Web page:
Common Legal Mistakes Parents of Children with Special Education Needs Make, But Can Avoid: Part VII

Published on April 27, 2009 by Jennifer Laviano

Part seven in the Series:  Unfortunately, prevailing in a legal dispute against your school district is very difficult, so if you can avoid some common traps, why not just avoid them? If you’ve already done one of these things, don’t give up hope, but do try to rectify the situation. If you haven’t done any of these things, DON’T.

MISTAKE #7:  Signing Things You Don’t Understand

Here is the deal, as a Connecticut special education attorney, every school year I represent several children whose parents actually are attorneys.  Special education law is complex and there are significant legal ramifications to much of what you might be asked to sign.

Don’t just sign papers because they ask you to.

There is something about being in a school building that makes people revert to childhood.  I have spoken to many parents who are high-powered executives or very experienced lawyers who have signed documents that make me shudder, and they will tell me that they just felt so pressured.  I genuinely believe that some people feel around their child’s teachers and administrators like they are kids themselves who have been called to the Principal’s office!

Documents that require your signature usually have serious legal implications.

If your school district asks you to sign something, anything, READ IT!!!   If you don’t understand it in its entirety, ask if you can take a copy home to review it before you sign it.  Ask the administrator to explain to you what it means, then repeat back to him or her what you understand them to be saying it means.   Then, when you get into your car or when you get home, write down what they told you it meant and make several copies for your files.  If you can follow that up with an email documenting the communication, more the better.

Finally, if your school district asks you or your child (if they are over 18) to sign anything that remotely resembles a contract or asks you to waive any rights at all, do not sign it until you have at least consulted with a special education attorney.  I have seen families give away years of rights without even realizing it.   Don’t let it happen to you!

5 Responses to Common Legal Mistakes Parents of Children with Special Education Needs Make, But Can Avoid: Part VII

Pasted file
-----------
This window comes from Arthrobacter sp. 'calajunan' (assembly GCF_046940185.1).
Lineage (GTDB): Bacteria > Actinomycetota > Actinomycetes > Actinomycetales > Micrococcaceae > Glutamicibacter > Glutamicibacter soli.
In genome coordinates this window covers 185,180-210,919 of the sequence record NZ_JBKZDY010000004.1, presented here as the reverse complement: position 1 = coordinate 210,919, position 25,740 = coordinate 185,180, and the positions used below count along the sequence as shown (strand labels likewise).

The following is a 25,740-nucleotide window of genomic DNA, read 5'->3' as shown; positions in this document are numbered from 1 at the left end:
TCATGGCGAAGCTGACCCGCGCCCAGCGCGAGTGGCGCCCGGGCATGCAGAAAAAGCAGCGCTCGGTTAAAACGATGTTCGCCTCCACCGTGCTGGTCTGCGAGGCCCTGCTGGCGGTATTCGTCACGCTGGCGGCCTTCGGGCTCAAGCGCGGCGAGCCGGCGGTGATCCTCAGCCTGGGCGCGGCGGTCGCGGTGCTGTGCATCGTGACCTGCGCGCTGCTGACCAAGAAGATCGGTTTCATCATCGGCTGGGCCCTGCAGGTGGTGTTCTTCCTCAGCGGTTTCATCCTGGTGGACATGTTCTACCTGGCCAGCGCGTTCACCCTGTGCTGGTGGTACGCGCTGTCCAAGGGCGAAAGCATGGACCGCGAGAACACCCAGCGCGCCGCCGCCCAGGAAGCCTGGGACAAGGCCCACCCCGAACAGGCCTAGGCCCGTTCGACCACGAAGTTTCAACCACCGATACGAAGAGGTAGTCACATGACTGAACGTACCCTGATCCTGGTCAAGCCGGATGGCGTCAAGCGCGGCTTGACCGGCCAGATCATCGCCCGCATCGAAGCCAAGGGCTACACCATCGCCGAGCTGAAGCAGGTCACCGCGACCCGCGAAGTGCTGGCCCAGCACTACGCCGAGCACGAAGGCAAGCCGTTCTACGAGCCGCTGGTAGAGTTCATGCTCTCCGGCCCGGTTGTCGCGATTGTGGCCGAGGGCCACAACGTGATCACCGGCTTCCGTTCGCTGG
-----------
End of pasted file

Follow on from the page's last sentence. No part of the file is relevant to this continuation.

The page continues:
1. Rochelle Dolim
    August 24th, 2009 | 7:36 pm

    They just sign it into effect anyway, claiming they can’t get us to participate (at the same time they claim we are being disruptive with our amount of contact).

  2. The school does not have the right to put ANYTHING into effect without your consent. You can sue for violation of your right to consent if you don’t sign and they act as though you did.

  3. Jennifer Laviano
    September 6th, 2011 | 8:46 pm

    You are correct that informed consent is required for many things (I’m not sure I would agree that a district does not have the right to “put anything into effect without your consent”…an example would that a district can hire a consultant without your consent)…my point here is not whether a parent has the right to refuse consent. Parents have that right, of course. My point is that I consider it usually counterproductive to do so, and more often than not is used against the parents if there is a question of whether FAPE has been provided. Hope that clarifies!

  4. Susan Martin
    June 3rd, 2012 | 6:58 pm

    I almost made this terrible mistake as the school was telling me my son was expelled for his behavior, but if I signed this flow chart saying I had discussed his reason not to be eligible for an IEP, they would recommend a 504 for his next placement. I did sign it, but walking out the door felt sick and called an advocate. I sent a letter retracting the signature and stating I wasn’t appropriately apprised of its meaning. Things didn’t work out great, but by the end the Board of Education supported that they had acted improperly. This is great advice